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Elm Tree

Elm Tree
History:We have been using the elm tree for thousands of years since the first farmers found them in ancient forests.

In western Europe, farmers used elm leaves and branches as cattle feed. Fisherman traded for elm leaves to boil and eat in times of scarcity.

Romans used living elms to support their grapevines - a practice called "marrying the vine to the elm." They also selectively bred elms producing many of the species we see today throughout their former Empire.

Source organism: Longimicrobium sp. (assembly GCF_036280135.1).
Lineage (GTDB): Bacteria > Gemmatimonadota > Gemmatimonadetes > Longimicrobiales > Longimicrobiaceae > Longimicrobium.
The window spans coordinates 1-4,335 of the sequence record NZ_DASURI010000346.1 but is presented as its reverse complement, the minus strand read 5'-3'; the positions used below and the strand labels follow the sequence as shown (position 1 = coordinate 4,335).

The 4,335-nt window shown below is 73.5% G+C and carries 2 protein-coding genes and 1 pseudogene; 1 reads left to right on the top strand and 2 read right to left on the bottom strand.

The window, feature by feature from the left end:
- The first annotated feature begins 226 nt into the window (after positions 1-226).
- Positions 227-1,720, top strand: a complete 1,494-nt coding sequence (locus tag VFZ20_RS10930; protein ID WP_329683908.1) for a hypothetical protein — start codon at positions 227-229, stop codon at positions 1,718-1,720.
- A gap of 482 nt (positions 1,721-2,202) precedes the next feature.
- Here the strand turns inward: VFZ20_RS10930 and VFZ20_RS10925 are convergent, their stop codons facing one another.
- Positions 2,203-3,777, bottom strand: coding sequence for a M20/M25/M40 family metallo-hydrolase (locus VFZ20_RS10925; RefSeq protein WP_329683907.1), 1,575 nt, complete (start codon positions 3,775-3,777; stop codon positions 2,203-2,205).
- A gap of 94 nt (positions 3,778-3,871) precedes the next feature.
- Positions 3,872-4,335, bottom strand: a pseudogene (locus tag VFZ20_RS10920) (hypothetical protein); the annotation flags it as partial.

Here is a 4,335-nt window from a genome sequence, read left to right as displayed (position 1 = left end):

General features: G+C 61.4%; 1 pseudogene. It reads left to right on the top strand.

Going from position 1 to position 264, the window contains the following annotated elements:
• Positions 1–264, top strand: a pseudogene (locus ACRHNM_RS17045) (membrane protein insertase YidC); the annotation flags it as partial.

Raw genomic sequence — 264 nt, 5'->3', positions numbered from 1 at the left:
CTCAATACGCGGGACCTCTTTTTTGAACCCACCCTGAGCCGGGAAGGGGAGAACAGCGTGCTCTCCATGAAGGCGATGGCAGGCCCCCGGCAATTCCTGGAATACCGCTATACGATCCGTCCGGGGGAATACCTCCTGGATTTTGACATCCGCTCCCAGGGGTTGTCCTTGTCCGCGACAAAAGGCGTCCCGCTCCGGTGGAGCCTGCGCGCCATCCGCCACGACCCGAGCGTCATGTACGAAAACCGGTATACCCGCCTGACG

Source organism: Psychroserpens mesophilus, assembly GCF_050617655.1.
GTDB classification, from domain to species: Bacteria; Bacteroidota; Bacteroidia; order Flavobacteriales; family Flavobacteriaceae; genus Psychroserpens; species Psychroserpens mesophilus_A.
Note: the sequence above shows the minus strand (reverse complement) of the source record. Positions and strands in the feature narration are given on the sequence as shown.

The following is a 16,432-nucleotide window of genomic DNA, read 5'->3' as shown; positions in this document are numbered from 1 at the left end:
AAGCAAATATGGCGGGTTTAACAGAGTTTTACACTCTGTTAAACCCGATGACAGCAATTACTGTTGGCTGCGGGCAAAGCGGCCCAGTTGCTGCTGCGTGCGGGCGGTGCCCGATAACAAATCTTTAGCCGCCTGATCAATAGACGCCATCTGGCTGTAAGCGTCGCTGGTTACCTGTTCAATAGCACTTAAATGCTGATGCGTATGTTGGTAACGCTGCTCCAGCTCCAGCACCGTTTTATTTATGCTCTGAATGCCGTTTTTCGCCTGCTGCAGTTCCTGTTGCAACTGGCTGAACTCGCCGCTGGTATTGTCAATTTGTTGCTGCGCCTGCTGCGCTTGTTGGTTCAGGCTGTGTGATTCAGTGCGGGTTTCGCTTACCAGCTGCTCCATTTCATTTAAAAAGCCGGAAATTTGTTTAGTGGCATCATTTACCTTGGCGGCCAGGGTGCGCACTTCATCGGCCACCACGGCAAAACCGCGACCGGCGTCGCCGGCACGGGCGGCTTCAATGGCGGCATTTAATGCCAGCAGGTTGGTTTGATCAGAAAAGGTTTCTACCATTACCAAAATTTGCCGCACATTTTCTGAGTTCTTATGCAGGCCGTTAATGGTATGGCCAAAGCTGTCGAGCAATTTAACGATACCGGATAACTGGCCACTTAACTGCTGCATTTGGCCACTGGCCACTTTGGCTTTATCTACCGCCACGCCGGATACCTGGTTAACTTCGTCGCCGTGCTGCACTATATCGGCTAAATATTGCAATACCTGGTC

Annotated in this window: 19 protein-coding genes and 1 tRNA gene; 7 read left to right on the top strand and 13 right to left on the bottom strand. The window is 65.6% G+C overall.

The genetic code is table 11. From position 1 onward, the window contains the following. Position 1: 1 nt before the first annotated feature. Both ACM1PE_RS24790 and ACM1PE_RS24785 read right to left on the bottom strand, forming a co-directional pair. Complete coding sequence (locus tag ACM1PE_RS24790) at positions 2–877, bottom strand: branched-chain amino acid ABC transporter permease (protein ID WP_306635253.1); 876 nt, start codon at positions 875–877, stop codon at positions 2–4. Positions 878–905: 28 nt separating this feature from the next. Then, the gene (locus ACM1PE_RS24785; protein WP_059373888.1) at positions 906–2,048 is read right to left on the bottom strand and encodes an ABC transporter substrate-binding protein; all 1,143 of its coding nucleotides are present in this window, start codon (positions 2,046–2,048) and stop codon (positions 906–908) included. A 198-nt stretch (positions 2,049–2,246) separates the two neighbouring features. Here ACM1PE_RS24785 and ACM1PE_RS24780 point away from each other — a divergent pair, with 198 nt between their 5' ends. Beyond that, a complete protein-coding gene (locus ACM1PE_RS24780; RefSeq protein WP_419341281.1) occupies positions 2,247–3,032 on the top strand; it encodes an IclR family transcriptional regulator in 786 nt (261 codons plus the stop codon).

In North America, the Iroquois used the bark of elms to make canoes, rope, utensils, and roofing for their homes. The Ainu, native people of Japan, used elm bark for clothing.
Common Names:Honduran Rosewood, Honduras Rosewood
Location:Belize -- between the Sarstoon and Monkey Rivers
The Wood:The heartwood is pinkish to purple brown with irregular black markings. Sapwood is a striking contrast of creamy white. Central America.
Use:Used for musical instruments such as guitars, harps, pianos, furniture, picture frames, billiard tables, and doors.